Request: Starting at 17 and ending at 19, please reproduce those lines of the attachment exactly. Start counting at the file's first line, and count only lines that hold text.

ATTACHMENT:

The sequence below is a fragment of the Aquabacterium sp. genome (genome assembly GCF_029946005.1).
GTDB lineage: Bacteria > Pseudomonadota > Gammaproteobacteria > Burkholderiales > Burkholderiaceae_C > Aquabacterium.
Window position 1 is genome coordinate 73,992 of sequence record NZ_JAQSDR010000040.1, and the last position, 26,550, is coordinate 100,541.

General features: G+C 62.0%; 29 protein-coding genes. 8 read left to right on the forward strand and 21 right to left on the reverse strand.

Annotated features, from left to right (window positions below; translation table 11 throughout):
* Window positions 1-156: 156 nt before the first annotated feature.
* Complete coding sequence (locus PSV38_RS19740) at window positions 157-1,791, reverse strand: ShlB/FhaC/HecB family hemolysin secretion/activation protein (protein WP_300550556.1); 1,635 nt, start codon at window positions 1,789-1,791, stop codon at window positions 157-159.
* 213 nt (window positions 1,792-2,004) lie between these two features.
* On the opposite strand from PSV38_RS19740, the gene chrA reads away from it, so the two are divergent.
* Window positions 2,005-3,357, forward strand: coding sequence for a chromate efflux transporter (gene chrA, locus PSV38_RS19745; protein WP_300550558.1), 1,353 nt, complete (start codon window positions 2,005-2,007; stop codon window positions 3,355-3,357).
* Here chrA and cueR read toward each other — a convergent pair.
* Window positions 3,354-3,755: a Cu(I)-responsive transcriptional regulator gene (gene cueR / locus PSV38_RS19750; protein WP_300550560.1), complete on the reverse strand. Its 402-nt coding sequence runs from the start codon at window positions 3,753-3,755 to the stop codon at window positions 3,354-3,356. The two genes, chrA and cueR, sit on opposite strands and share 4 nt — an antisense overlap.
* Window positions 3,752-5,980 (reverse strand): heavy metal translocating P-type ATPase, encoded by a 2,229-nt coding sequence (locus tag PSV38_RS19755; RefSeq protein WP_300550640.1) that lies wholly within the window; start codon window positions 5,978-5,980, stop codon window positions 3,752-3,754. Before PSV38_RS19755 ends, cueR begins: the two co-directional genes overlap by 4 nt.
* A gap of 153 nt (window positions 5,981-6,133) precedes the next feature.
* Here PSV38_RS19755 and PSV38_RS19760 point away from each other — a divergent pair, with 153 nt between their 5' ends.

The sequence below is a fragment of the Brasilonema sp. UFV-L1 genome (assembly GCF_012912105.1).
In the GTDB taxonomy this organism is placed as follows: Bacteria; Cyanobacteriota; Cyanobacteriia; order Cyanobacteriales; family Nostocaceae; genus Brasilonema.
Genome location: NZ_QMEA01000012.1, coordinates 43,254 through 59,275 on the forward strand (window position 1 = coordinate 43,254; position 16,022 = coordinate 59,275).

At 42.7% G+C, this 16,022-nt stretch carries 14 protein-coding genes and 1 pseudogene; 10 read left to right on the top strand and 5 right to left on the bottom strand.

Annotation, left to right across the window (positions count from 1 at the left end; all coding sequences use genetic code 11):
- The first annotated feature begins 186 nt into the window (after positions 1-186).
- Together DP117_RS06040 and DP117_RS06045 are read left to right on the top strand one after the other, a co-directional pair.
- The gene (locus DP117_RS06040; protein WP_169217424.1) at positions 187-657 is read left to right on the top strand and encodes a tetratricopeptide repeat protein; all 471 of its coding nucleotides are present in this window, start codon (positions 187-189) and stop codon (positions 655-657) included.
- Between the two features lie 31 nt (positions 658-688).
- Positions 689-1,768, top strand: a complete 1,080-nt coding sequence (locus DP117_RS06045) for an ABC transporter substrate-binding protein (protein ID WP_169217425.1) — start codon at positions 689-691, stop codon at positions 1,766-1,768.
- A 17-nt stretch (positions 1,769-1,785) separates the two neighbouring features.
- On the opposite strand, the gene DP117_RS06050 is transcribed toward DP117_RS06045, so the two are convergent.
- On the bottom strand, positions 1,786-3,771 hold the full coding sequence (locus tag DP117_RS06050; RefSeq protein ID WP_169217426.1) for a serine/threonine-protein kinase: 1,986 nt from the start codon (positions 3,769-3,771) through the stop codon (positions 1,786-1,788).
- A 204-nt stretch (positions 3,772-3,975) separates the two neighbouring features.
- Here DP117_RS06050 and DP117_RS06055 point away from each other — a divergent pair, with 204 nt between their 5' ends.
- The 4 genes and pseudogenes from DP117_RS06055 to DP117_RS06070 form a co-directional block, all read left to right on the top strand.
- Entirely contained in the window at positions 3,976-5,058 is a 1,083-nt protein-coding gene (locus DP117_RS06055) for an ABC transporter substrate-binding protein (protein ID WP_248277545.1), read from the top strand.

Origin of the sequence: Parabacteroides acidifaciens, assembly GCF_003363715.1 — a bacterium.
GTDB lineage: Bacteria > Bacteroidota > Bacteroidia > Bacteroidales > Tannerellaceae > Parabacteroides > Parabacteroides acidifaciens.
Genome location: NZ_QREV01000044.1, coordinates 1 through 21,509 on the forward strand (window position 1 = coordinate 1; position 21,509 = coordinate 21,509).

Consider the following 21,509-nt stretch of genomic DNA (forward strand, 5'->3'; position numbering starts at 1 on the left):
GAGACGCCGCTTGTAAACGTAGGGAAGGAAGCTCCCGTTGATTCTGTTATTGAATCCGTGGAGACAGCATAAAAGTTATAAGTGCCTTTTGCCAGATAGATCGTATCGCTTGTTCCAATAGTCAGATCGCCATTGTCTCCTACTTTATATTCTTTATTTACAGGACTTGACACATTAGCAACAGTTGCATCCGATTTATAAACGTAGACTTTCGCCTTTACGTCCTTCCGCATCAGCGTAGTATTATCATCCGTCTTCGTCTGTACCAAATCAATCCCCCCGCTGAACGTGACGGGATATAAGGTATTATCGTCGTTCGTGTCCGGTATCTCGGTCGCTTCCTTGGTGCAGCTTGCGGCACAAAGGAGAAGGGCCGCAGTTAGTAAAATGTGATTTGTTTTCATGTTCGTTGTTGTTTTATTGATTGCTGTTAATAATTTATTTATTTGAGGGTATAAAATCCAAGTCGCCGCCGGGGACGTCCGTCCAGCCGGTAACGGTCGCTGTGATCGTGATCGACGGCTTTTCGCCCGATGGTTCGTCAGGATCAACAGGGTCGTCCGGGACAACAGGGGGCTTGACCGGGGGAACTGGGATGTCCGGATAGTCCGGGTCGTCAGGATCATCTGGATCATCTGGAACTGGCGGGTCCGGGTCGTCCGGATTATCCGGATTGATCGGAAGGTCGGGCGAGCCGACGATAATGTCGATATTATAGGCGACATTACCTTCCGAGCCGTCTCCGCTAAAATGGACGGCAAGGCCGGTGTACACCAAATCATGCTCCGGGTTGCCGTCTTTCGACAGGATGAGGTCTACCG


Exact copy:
In the GTDB taxonomy this organism is placed as follows: Bacteria; Cyanobacteriota; Cyanobacteriia; order Cyanobacteriales; family Nostocaceae; genus Brasilonema.
Genome location: NZ_QMEA01000012.1, coordinates 43,254 through 59,275 on the forward strand (window position 1 = coordinate 43,254; position 16,022 = coordinate 59,275).

At 42.7% G+C, this 16,022-nt stretch carries 14 protein-coding genes and 1 pseudogene; 10 read left to right on the top strand and 5 right to left on the bottom strand.